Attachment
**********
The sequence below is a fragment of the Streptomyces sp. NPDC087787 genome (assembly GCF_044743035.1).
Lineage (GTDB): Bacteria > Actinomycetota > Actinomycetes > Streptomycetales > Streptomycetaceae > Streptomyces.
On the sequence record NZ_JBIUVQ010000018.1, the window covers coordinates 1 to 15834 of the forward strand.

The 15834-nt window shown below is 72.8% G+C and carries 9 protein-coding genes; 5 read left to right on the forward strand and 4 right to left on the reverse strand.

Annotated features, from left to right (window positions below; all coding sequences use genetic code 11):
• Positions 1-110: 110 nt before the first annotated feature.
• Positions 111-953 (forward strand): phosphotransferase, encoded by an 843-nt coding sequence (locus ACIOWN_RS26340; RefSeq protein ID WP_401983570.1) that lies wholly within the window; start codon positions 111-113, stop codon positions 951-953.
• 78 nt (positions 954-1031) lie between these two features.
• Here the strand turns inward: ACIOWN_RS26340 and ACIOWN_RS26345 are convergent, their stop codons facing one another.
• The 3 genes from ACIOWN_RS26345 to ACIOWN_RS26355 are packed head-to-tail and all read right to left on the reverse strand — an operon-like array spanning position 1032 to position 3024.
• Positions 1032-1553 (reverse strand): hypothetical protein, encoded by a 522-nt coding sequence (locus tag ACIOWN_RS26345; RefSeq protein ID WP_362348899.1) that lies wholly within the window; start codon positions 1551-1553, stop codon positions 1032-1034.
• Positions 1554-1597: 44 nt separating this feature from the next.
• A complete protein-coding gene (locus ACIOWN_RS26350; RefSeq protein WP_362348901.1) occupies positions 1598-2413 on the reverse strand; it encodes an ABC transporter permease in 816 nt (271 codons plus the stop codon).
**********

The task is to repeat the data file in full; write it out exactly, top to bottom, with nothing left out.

The sequence below is a fragment of the Streptomyces sp. NPDC087787 genome (assembly GCF_044743035.1).
Lineage (GTDB): Bacteria > Actinomycetota > Actinomycetes > Streptomycetales > Streptomycetaceae > Streptomyces.
On the sequence record NZ_JBIUVQ010000018.1, the window covers coordinates 1 to 15834 of the forward strand.

The 15834-nt window shown below is 72.8% G+C and carries 9 protein-coding genes; 5 read left to right on the forward strand and 4 right to left on the reverse strand.

Annotated features, from left to right (window positions below; all coding sequences use genetic code 11):
• Positions 1-110: 110 nt before the first annotated feature.
• Positions 111-953 (forward strand): phosphotransferase, encoded by an 843-nt coding sequence (locus ACIOWN_RS26340; RefSeq protein ID WP_401983570.1) that lies wholly within the window; start codon positions 111-113, stop codon positions 951-953.
• 78 nt (positions 954-1031) lie between these two features.
• Here the strand turns inward: ACIOWN_RS26340 and ACIOWN_RS26345 are convergent, their stop codons facing one another.
• The 3 genes from ACIOWN_RS26345 to ACIOWN_RS26355 are packed head-to-tail and all read right to left on the reverse strand — an operon-like array spanning position 1032 to position 3024.
• Positions 1032-1553 (reverse strand): hypothetical protein, encoded by a 522-nt coding sequence (locus tag ACIOWN_RS26345; RefSeq protein ID WP_362348899.1) that lies wholly within the window; start codon positions 1551-1553, stop codon positions 1032-1034.
• Positions 1554-1597: 44 nt separating this feature from the next.
• A complete protein-coding gene (locus ACIOWN_RS26350; RefSeq protein WP_362348901.1) occupies positions 1598-2413 on the reverse strand; it encodes an ABC transporter permease in 816 nt (271 codons plus the stop codon).